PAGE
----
Today we remember the extraordinary and explosive life of Dambudzo Marechera, the Zimbabwean ‘enfant terrible of African literature’ who – twenty-five years ago today – died homeless, penniless and sick from AIDS on the streets of Harare, at the age of thirty-five. Born in 1952, into ghetto poverty and presciently named Tambudzai ‘the one who brings trouble’ by a mother whom he would later accuse of having put a curse upon him, it appears to have been Marechera’s destiny to question all and every kind of authority figure whom he encountered. For Marechera’s untimely vagabond death in no way reflects fairly the vivacious life of this extreme, almost heroically contrary figure.
Marechera’s life and art would be greatly informed by the poverty and turmoil of his country which, from 1965 under Ian Smith’s repressive white-minority government, existed in a permanent state of civil war until the creation of the Republic of Zimbabwe in 1979. As a young boy, he found his escape from his violent surroundings through reading, after obtaining his first book – a Victorian children’s encyclopaedia – from the local rubbish dump. His singular if vexatious brilliance emerged soon afterwards, but so too would the signs of an unstable personality that would persistently and ultimately sabotage his life. Marechera won a scholarship to the University of Rhodesia but was expelled after his participation in campus riots in the summer of 1973. He was shortly thereafter presented with a life-changing opportunity when he won another scholarship, at Oxford University. Marechera, however, did not adapt well to the cultural changes in Britain and in particular the rigid Oxford educational tradition. He was by now an alcoholic, which fuelled his inherent rebellious nature to behave evermore erratically; after causing numerous disruptions, his last act at Oxford was an attempt to set fire to the university’s New College. Given a choice between psychiatric treatment or expulsion, Marechera made his decision: “I got my things and left.”
This would be the opening line of his extraordinary book, The House of Hunger – a collection of eight stories and two poems – published three years after he left Oxford to live a shadowy existence in a tent by the River Isis in London where he wrote and drank. The semi-autobiographical account of violence, squalor, political upheaval, cultural and racial divides and personal torment through the eyes of a Rimbaud-like boy-brat visionary, found immediate acclaim – going on to win the Guardian Prize for First Fiction in 1979. Marechera however rejected the plaudits in favour of self-sabotage: he arrived at the award ceremony wearing a flamboyant red poncho and proceeded to throw china, chairs and accusations of hypocrisy at his fellow participants.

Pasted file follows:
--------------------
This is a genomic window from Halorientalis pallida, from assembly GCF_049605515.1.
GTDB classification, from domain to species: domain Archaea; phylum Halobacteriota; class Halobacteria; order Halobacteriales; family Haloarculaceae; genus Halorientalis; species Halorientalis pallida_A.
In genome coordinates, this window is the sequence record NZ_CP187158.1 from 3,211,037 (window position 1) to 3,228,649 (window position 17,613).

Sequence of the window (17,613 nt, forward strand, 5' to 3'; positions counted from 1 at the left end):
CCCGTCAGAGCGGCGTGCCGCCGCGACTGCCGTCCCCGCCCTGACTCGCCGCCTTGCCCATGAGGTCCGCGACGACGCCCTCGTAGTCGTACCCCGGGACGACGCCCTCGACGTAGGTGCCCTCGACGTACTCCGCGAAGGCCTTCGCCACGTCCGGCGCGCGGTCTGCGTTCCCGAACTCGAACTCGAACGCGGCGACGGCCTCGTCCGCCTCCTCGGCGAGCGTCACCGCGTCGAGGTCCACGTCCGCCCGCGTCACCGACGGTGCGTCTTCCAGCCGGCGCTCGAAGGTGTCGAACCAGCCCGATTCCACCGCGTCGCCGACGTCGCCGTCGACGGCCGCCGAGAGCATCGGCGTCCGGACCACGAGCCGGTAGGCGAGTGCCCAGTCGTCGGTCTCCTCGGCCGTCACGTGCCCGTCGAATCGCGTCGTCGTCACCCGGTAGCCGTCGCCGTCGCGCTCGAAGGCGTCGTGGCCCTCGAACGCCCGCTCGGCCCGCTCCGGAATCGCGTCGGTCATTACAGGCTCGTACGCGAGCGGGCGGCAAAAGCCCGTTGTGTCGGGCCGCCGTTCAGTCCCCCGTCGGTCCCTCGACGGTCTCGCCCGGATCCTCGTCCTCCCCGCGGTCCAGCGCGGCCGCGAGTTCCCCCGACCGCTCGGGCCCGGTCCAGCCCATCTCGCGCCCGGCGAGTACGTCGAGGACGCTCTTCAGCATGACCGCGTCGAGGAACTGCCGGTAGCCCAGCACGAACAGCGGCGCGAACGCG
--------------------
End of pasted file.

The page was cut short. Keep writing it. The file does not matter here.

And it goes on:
He returned to his homeland, the newly liberated Zimbabwe, shortly after the publication of Black Sunlight, a surreal novel about revolution set in his nation’s violent landscape. But his itinerant and recklessly provocative lifestyle continued in Harare where his reputation, talent and future prospects were not enough to prevent him from self-destructing. In the words of his biographer and champion, Flora Veit-Wild, Marechera’s “major quest in life and work was to fight any form of pretence, to unmask all forms of oppression of the individual’s freedom and rights.” That unrelenting quest sent him to an early grave but, as his legacy as an African literary hero continues to gain momentum, it also earned the would-be arsonist a celebration of his life at Oxford University in 2009.